Red Bulls trade Agudelo, on the premise that he's not long for America anyway
New York's trade of Juan Agudelo looks like a risky proposition.
Agudelo is a tremendously talented forward who has has logged 15 appearances with the U.S. National Team by the age of 19. He is the finest player the team has ever developed, and is a New Jersey native beloved by the fans.
The Red Bulls dealt Agudelo to Chivas USA for left back Heath Pearce, a substantial amount of allocation money (salary funds the league allows to be used over and above the salary cap) and a large cut of any transfer fee Chivas USA ultimately gets if they sell Agudelo to a big European club.
It's that last part that's the real tell for this deal. If Agudelo doesn't pan out, New York win on this deal. But if he does ... they win on the deal.
Think about it this way: in nearly every other sport, when a promising young rookie is traded for an established veteran, the nightmare scenario for the team dealing the rookie is for that youngster to become a star, tormenting his former team for years to come. Agudelo certainly possesses both the skills and the drive to reach that level, and pushed for a trade from New York, where he was languishing on the bench, to continue his development.
But if Agudelo does that for Chivas USA, European teams will be lining up to recruit him. Like it or not, M.L.S. is still a selling league. The player Agudelo is frequently compared to, Jozy Altidore, debuted for New York in August 2006. By June 2008, he was sold to Spanish side Villareal.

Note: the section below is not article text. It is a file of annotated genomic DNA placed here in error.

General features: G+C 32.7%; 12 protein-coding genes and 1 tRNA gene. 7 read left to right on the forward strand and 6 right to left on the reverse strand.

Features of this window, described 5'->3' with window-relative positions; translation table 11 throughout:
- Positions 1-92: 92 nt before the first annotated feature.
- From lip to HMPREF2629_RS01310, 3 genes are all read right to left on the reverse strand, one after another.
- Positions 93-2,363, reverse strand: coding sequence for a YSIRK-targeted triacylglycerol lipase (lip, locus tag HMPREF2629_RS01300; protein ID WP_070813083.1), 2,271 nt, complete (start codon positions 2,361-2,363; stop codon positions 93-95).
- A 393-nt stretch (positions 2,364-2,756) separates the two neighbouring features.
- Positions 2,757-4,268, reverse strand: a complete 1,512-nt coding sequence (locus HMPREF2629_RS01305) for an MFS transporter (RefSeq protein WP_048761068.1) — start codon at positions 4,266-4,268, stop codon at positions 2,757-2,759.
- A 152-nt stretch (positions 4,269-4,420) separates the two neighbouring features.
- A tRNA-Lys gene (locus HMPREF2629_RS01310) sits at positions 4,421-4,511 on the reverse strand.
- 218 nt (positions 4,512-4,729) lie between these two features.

So Agudelo isn't likely to perform at an elite level for Chivas USA for years and years. If he develops as hoped, he'll be with Chivas USA, and then on satellite dishes everywhere in high-level European competition.
Meanwhile, the Red Bulls are built to win now, and ever more so with the addition of Pearce. If the Red Bulls have a weakness to be exposed in important matches, it is the propensity for errors from current starting left back Roy Miller. But Miller's gaffes were tolerated because he could provide some offensive support pushing forward. Pearce, a frequent contributor to the national team, provides that without the regular mistakes; Ives Galarcep calls him "arguably the best left back in M.L.S."
New York's defense suddenly looks both imposing and deep. Injuries pushed players like Connor Lade, Tyler Ruthven and Brandon Barklage into starting duties. Lade and Ruthven proved they can give New York minutes as needed, and Barklage has played so well that he'll likely hold down the starting right back position, even when New York is at full strength.
Better still, Wilman Conde is healthy enough to play this weekend against Montreal. The center back will line up next to Pearce, in all likelihood, and few M.L.S. squads can boast of a better combination on the left side.
In the meantime, that allocation money can be used during the summer transfer window, now just a month away, to give New York a chance to add an attacking midfielder, and even a backup forward for Thierry Henry and Kenny Cooper who will be comfortable in a supporting role.
Ironically, the Agudelo deal's biggest threat to New York could be in the very short term. Chivas USA travels to New York next Wednesday, and Agudelo figures to start with revenge on his mind.
Whatever happens, it's important to remember that he was never going to be in M.L.S. for all that long anyway.